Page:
[7,15],[7,10],[1,2],[3,4],[7,2] => [1,2],[3,4],[7,2],[7,10],[7,15]

this can even be extended to Nx3 as done in the example below... most of the code is actually the cout to show the results - the code is a single line of qsort, and then the qsort comparison routine (which is the engine). Made a variation for int by changing the arr definition, and the qsort type - works like a charm...Since I am new to this forum, I am restricted in submitting code.... hope it comes out.

#include <sstream>
#include <string>
#include <iostream>
#include <stdlib.h>

using namespace std;

static int compfloat(const void* p1, const void* p2) {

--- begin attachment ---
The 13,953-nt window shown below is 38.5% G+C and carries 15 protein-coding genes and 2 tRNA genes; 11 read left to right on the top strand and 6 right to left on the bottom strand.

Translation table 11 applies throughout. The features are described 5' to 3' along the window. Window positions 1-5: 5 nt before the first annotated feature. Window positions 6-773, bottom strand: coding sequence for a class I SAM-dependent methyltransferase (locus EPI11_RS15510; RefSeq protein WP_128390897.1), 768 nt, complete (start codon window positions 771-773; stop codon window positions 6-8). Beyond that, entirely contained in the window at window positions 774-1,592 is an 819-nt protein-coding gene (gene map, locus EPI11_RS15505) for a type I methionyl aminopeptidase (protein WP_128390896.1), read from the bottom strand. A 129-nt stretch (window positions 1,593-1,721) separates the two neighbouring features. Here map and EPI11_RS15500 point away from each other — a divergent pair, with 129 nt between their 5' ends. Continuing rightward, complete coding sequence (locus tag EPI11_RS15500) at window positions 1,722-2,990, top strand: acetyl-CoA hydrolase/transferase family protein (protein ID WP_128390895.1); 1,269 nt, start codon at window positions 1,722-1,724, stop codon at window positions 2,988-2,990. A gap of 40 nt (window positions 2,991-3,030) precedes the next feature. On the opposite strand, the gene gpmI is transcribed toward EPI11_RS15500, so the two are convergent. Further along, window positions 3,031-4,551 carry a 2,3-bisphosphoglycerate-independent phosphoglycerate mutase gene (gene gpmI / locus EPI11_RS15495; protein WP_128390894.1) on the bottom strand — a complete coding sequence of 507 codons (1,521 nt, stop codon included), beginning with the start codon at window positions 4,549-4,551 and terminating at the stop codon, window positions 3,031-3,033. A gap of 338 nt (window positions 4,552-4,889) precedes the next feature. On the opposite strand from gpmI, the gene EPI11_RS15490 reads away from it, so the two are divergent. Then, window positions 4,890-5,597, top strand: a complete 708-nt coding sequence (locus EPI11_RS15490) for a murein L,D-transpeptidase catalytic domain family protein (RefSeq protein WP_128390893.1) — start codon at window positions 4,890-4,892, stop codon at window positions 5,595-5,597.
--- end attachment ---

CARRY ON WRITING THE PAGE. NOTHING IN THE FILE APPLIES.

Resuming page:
float* arr1 = (float*)p1;
  float* arr2 = (float*)p2;
  float diff1 = arr1[0] - arr2[0];
  if (diff1) return diff1;
  return arr1[1] - arr2[1];   //only compares 2nd column if the 1st is the same - can remove

#define arraysize 5   

int main()
{ float arr[arraysize][3] = {{5,10,1},{2,2,1}, {1,5,2}, {5,4,3}, {5,20,4}};  //example data
  for (int i=0; i<arraysize; i++)
  {   for (int j=0;j<3;j++)                            //3=number of columns... change as required
      cout << arr[i][j] << " ";
      cout << endl;
      cout << endl;

  qsort(arr, arraysize, 3*sizeof(float), compfloat);   //3=number of columns... change as required

  for (int i=0; i<arraysize; i++)
  {   for (int j=0;j<3;j++)                            //3=number of columns... change as required
        cout << arr[i][j] << " ";
      cout << endl;
  return 0;
2014-05-04 07:41:52 -0500 commented question Inverse bilinear interpolation (pupil tracker)